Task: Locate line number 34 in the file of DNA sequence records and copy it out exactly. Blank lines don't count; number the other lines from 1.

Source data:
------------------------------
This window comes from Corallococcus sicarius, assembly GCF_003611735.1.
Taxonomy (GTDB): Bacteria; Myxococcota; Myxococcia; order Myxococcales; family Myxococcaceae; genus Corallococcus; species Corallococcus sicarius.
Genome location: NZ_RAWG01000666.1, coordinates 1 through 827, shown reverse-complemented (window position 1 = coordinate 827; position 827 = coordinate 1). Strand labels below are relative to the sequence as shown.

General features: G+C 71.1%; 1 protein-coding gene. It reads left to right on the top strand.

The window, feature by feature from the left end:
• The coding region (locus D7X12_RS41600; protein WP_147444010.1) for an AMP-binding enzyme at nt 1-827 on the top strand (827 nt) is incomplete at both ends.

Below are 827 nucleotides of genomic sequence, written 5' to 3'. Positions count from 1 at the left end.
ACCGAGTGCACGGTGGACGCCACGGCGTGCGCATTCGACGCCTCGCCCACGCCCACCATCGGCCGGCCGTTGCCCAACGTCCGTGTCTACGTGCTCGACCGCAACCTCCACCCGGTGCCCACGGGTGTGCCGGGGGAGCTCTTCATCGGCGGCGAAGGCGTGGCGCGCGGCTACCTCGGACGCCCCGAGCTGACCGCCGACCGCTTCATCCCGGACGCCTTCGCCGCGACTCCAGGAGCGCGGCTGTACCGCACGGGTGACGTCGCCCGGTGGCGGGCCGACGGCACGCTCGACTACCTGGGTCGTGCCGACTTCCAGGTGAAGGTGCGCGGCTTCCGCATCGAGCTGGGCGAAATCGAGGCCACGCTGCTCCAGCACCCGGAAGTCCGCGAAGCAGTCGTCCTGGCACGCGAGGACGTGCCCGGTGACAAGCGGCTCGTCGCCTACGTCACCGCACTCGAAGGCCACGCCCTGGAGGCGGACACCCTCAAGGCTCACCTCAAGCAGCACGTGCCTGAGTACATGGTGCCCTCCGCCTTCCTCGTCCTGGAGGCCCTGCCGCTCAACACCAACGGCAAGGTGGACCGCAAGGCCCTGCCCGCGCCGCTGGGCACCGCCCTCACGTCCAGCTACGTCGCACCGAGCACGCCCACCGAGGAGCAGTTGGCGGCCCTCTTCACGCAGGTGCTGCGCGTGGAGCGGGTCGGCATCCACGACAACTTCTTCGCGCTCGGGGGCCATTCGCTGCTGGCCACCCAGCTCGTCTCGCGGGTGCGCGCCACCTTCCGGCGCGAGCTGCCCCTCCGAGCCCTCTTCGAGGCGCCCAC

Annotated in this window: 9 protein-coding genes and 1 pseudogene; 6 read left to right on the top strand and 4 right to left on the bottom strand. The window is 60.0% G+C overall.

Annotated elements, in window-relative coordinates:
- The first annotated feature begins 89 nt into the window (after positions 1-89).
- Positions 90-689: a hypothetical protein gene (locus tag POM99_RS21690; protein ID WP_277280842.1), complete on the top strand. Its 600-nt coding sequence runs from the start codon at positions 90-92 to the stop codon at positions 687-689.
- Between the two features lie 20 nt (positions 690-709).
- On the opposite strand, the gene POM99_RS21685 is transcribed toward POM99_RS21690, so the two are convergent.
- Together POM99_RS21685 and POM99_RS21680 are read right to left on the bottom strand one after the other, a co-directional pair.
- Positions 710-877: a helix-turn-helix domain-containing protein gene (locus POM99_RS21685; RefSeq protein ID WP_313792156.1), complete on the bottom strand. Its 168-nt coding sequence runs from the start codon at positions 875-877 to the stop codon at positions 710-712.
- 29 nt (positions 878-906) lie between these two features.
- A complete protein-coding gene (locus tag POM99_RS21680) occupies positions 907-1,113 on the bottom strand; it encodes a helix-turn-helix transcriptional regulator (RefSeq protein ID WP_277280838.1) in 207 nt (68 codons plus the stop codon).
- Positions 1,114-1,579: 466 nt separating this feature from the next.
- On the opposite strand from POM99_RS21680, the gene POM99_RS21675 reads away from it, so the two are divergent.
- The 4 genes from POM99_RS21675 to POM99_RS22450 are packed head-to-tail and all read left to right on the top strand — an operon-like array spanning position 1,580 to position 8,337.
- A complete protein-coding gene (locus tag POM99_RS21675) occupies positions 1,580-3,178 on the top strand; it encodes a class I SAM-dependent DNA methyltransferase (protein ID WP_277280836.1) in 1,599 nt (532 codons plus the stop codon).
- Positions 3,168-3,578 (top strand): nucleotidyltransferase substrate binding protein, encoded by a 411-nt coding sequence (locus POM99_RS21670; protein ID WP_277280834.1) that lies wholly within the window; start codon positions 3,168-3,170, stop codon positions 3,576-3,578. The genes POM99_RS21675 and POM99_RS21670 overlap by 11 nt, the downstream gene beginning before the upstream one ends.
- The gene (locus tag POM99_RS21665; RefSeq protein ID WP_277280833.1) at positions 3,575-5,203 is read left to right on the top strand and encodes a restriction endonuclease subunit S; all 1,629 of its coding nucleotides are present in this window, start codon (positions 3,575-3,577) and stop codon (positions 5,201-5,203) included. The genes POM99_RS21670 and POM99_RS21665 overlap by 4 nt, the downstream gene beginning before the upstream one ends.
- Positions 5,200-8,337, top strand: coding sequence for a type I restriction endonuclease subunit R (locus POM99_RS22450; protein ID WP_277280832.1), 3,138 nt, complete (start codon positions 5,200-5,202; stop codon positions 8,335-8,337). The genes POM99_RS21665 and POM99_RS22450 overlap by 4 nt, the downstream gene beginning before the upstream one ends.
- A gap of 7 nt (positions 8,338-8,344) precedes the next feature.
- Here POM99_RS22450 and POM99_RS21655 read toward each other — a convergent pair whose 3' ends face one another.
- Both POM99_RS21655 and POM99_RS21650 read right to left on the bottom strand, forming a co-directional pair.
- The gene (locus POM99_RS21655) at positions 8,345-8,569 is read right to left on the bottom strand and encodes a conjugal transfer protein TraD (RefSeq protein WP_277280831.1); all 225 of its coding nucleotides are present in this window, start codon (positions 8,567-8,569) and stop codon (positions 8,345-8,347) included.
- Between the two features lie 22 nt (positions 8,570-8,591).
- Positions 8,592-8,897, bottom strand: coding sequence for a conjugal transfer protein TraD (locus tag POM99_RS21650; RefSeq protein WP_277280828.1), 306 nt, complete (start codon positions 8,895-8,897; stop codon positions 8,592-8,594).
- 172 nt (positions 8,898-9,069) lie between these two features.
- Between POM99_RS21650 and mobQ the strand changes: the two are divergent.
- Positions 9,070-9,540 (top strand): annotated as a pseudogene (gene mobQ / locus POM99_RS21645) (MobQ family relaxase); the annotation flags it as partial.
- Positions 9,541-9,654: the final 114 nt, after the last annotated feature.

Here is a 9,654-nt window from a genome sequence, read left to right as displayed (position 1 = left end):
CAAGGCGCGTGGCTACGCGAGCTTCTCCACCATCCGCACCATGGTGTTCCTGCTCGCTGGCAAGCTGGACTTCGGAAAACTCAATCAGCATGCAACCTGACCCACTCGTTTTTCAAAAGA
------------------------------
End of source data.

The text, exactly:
- Positions 9,070-9,540 (top strand): annotated as a pseudogene (gene mobQ / locus POM99_RS21645) (MobQ family relaxase); the annotation flags it as partial.